Right to communication: New social media and social transformations

Panelists of the High Level Dialogue. Ms Denis Kerra (left) and Mr Slim Amamou (right) © UNESCO

18 May 2011, High Level Dialogue 1, WSIS Forum 2011

Summary Report


Access to information and the capacity to be able to enjoy the “right to communication” are essential to the realization of greater equity in a global society. That is, information and communication are both “resources” whose ethical usage and distribution create the conditions for democracy and greater well-being. Communication and information are not, however, “givens.”

The right to communication and the free access to information can be impacted by various actors through diverse array of objectives, including political control, technical initiatives, right-oriented campaign, industrial policy and regulation, security, users, and etc.

The global digital divide is therefore the site from which new core-periphery relations emerge and find themselves contested. In other words, ICTs and the formation of responsible cyber-citizens are intrinsically ethical issues and ethics, which has long occupied itself with what constitutes “good” social behavior, stands to inform our relationship to ICTs and our virtual social behavior.

The high level debate brought together with stakeholders from all over the world ranging from technology experts, policy specialists, to users and cyber-activists to provide insight into the “right to communication” and its ethical implications. In turn, this debate offered the means to reconsider humanity’s immersion in a socio-eco-techno apparatus that compels mankind to communicate in new ways.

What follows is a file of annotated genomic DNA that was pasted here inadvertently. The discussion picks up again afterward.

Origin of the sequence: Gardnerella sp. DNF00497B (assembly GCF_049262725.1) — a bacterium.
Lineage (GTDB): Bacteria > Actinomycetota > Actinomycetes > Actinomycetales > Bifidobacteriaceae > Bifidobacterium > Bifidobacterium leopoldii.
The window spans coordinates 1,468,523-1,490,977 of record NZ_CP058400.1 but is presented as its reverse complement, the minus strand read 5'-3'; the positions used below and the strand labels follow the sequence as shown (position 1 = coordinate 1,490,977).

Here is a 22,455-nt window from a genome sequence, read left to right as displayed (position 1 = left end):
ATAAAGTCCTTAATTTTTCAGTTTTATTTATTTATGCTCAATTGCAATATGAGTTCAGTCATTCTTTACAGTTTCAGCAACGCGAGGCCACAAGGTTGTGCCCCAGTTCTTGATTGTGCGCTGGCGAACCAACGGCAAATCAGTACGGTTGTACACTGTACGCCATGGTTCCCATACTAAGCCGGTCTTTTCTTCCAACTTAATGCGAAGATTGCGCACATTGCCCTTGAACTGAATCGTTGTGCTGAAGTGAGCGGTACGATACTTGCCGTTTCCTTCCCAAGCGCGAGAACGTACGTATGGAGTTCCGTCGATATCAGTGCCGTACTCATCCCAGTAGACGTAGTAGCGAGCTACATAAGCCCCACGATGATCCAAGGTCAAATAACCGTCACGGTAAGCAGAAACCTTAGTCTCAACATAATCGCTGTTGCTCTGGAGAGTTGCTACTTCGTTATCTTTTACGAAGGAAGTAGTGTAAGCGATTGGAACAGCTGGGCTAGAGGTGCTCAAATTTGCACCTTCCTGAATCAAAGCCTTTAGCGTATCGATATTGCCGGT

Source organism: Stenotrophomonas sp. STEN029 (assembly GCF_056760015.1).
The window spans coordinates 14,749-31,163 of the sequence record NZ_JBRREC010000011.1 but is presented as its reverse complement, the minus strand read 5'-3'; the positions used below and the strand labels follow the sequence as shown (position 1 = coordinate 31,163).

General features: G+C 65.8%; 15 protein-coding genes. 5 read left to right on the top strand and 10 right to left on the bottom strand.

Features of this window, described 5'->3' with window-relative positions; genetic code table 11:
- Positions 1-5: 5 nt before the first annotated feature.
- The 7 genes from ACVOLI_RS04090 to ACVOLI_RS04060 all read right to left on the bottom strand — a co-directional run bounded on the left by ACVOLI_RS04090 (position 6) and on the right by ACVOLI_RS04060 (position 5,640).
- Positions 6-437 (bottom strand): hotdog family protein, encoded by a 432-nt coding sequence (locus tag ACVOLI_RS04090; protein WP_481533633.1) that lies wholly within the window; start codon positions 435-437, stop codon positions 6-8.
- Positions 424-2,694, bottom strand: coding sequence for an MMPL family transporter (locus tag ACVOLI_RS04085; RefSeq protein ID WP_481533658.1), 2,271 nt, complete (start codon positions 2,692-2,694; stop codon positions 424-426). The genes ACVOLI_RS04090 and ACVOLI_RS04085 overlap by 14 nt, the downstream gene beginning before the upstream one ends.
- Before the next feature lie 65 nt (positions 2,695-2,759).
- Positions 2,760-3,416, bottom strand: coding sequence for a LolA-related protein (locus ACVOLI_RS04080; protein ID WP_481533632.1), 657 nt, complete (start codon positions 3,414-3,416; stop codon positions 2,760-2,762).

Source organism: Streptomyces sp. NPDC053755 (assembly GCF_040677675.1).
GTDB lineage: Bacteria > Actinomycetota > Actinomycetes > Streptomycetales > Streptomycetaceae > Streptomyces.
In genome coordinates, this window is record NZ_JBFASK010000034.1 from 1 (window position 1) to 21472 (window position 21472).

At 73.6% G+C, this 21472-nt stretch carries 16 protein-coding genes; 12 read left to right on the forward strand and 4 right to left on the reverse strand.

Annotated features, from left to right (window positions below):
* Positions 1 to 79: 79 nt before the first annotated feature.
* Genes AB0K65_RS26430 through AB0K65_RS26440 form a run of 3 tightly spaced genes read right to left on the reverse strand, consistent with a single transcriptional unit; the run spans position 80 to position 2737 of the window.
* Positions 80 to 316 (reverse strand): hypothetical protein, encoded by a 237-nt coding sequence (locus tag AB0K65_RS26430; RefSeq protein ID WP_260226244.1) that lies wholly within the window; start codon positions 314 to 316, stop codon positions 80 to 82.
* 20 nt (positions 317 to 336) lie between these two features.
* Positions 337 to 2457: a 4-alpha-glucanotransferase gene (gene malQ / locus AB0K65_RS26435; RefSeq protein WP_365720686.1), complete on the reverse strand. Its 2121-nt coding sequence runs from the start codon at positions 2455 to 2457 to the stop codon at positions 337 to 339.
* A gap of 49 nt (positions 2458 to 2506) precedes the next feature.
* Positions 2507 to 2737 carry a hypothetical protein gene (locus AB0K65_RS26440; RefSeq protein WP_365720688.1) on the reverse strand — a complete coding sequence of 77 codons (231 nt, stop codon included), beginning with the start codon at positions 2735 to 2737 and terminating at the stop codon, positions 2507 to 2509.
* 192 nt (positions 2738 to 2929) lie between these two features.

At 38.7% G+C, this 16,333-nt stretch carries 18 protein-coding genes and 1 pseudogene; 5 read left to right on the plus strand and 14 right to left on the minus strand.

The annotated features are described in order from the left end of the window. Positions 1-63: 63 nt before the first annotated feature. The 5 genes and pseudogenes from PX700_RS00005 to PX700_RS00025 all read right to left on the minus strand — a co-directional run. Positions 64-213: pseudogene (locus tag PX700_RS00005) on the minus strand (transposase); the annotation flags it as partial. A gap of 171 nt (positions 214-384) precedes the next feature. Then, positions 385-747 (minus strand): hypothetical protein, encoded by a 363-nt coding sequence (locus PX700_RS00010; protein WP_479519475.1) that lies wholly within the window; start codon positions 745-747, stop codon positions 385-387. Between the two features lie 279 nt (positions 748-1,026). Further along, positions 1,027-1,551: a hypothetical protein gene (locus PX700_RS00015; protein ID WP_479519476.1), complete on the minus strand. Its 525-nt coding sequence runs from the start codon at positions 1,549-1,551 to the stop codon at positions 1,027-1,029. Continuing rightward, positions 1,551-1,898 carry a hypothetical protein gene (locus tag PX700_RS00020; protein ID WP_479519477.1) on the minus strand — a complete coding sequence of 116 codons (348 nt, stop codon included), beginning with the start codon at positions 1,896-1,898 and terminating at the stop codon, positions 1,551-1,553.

The whole discussion informed the ongoing implementation process of WSIS and contribute to building inclusive knowledge societies that put the potential of ICTs at the service of ethical conduct and cyber-citizenship.


Moderator: John Crowely, Social & Human Sciences Sector, UNESCO

Social Transformation and the Right to Communication
Dr. Mark Coeckelbergh, University of Twente, Netherlands

Posthuman Aspects of Society and Technology
Dr. Denisa Kera, National University of Singapore, Singapore

Rights, Responsibilities, and ICTs
Mrs. Nermine El Saadany, Director, International Relations Division, Ministry of Communications and Information Technology, Cairo, Egypt

Trends and Challenges: Tracking the Changing Legal and Regulatory Ecology Shaping Freedom of Expression Online
Ms Victoria Nash, Research and Policy Fellow at the Oxford Internet Institute, University of Oxford, UK

ICTs and Good Practices: Citizenship, Policy, and the State (no presentation)
Slim Amamou, Secretary of State for Youth & Sports, Tunisia. Member of Internet Engineering Task Force and the World Wide Web Consortium. Blogger, Cyber-activist. - His interview video at the WSIS Forum 2011

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